Washington National Opera performs the Puccini drama Tosca at the Kennedy Center Opera House. 7:30 p.m. at 2700 F St. NW. $35–$300.

Solid State Books hosts author Erica Williams Simon to speak about her book You Deserve the Truth, a part memoir, part self-help meditation on challenging conventional narratives. 7 p.m. at 600 H St. NE. Free.

WEDNESDAY

Oliver Lee Jackson: Recent PaintingsThe National Gallery of Art’s Oliver Lee Jackson: Recent Paintings is a collection of 18 pieces that span the past 15 years, including never-before-seen works, from the painter, printmaker, and sculptor. Born in St. Louis, Jackson has cultivated a legacy of awe-inspiring, large-scale work, beautifully abstract in the balance of colors which leave much room for interpretation. Read more>>> The exhibition is on view to Sept. 15 at the National Gallery of Art, 4th Street and Constitution Avenue NW. Free. (202) 737-4215. nga.gov. (Malika T. Benton)

Evanescence, the iconic early 2000s rock band that gave us “Bring Me to Life,” perform at The Anthem. 8 p.m. at 901 Wharf St. SW. $55–$354.

Drummer and producer Jamal Moore performs at Union Stage. 7:30 p.m. at 740 Water St. SW. $13–$15.

Prog rock band Thank You Scientist performs at Rock & Roll Hotel. 7:30 p.m .at 1353 H St. NE. $16.50–$20.

THURSDAY

Yemen Blues and NaniRavid Kahalani, the oft-bunned frontman of the genre-collapsing music group Yemen Blues, is a global force, blending musical influences like mambo, jazz, and traditional Arabic sounds. The joyful “Satisfaction,” a collaboration with French-Malian rapper Oxmo Puccino, highlights the band’s international fusion of funky drum beats, trumpets, and chants. (The band boasts musicians who hail from New York, Uruguay, and Tel Aviv.) Nani, the only known artist to sing in Ladino, the language of ancient Morocco, joins Yemen Blues at Union Stage on Thursday as a part of JxJ, a new arts project that unites the Washington Jewish Film Festival and the Washington Jewish Music Festival over a three-week period. Read more>>> Yemen Blues and Nani perform at 8 p.m. at Union Stage, 740 Water St. SW. $30–$36. (877) 987-6487. unionstage.com. (Amy Guay)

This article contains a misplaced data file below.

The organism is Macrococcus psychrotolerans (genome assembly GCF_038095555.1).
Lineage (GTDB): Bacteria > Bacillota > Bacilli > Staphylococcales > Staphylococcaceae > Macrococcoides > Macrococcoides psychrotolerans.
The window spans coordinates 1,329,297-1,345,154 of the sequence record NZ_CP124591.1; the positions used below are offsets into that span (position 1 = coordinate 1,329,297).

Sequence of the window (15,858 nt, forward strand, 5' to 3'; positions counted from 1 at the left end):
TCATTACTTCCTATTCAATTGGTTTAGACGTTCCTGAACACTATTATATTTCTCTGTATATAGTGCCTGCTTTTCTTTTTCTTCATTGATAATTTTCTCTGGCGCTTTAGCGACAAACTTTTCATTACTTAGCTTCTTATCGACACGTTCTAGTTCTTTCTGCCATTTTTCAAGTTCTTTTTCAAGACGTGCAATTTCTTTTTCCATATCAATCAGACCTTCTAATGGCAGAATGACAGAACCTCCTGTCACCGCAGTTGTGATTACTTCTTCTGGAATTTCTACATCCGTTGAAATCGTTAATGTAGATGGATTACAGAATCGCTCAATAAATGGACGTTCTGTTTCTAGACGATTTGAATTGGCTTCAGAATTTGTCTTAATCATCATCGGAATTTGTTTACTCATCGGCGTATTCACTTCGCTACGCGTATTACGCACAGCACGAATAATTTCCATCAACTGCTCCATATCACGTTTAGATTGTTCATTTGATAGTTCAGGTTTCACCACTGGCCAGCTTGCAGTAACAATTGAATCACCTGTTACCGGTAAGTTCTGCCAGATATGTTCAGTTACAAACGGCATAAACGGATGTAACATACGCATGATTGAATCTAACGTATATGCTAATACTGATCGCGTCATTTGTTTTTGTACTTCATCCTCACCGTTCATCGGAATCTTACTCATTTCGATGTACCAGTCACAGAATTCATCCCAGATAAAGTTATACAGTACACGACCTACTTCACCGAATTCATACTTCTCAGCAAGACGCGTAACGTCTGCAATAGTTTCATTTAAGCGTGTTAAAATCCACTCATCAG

Suns Cinema screens 1983 arthouse horror film Angst. 8 p.m. at 3107 Mount Pleasant St. NW. $8.

Americana singer-songwriter Jackie Greene performs with country musician Elise Davis. 8 p.m. at 1350 Okie St. NE. $20–$30.

Viral jazz prodigy Jacob Collier and singer and multi-instrumentalist Becca Stevens perform at The Howard Theatre. 8 p.m. at 620 T St. NW. $30–$62.50.

NEWS & REVIEWS YOU CAN USE

Film: Dogman is a slow-burn thriller with great empathy for its canine characters.

Film: Detective Pikachu only half-earns its weird existence. 

Film: The Korean Film Fest celebrates its 15th year.

Museums and Galleries: At Lost Origins Gallery, visualizing the history of Fugazi

OFFICE OF FUTURE PLANNING

Tickets go on sale at 10 a.m. for Los Angeles-based experimental hip-hop artist Yeek, performing at Union Stage on Aug. 11. 7:30 p.m. at 740 Water St. SW. $15.

Tickets go on sale at 10 a.m. for British pop-rock band Bastille, performing at The Anthem on Sept. 21. 9 p.m. at 901 Wharf St. SW. $45–$75.

Tickets go on sale at 10 a.m. for rapper 21 Savage, performing at The Anthem on Aug. 6. 8 p.m. at 901 Wharf St. SW. $55–$505.